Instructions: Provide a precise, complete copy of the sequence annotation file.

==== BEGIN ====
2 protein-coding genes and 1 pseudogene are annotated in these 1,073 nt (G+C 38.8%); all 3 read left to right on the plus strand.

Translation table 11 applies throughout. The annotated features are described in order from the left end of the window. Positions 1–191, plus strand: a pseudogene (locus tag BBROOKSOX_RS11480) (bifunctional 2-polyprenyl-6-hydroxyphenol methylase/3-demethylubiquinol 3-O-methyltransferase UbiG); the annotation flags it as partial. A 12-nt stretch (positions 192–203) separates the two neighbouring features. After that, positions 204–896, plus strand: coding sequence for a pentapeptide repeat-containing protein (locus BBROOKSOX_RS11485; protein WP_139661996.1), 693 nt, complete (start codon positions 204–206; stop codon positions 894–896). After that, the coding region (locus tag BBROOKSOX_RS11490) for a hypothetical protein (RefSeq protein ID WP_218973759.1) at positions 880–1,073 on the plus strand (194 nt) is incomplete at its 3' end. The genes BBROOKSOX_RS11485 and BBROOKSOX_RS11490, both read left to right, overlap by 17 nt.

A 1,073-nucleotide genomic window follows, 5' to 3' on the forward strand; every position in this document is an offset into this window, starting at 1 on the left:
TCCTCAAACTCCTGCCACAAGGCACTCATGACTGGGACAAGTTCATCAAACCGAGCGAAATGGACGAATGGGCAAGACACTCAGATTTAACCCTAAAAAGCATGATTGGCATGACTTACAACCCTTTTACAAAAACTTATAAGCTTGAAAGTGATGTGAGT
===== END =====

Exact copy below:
2 protein-coding genes and 1 pseudogene are annotated in these 1,073 nt (G+C 38.8%); all 3 read left to right on the plus strand.

Translation table 11 applies throughout. The annotated features are described in order from the left end of the window. Positions 1–191, plus strand: a pseudogene (locus tag BBROOKSOX_RS11480) (bifunctional 2-polyprenyl-6-hydroxyphenol methylase/3-demethylubiquinol 3-O-methyltransferase UbiG); the annotation flags it as partial. A 12-nt stretch (positions 192–203) separates the two neighbouring features. After that, positions 204–896, plus strand: coding sequence for a pentapeptide repeat-containing protein (locus BBROOKSOX_RS11485; protein WP_139661996.1), 693 nt, complete (start codon positions 204–206; stop codon positions 894–896). After that, the coding region (locus tag BBROOKSOX_RS11490) for a hypothetical protein (RefSeq protein ID WP_218973759.1) at positions 880–1,073 on the plus strand (194 nt) is incomplete at its 3' end. The genes BBROOKSOX_RS11485 and BBROOKSOX_RS11490, both read left to right, overlap by 17 nt.

A 1,073-nucleotide genomic window follows, 5' to 3' on the forward strand; every position in this document is an offset into this window, starting at 1 on the left:
TCCTCAAACTCCTGCCACAAGGCACTCATGACTGGGACAAGTTCATCAAACCGAGCGAAATGGACGAATGGGCAAGACACTCAGATTTAACCCTAAAAAGCATGATTGGCATGACTTACAACCCTTTTACAAAAACTTATAAGCTTGAAAGTGATGTGAGT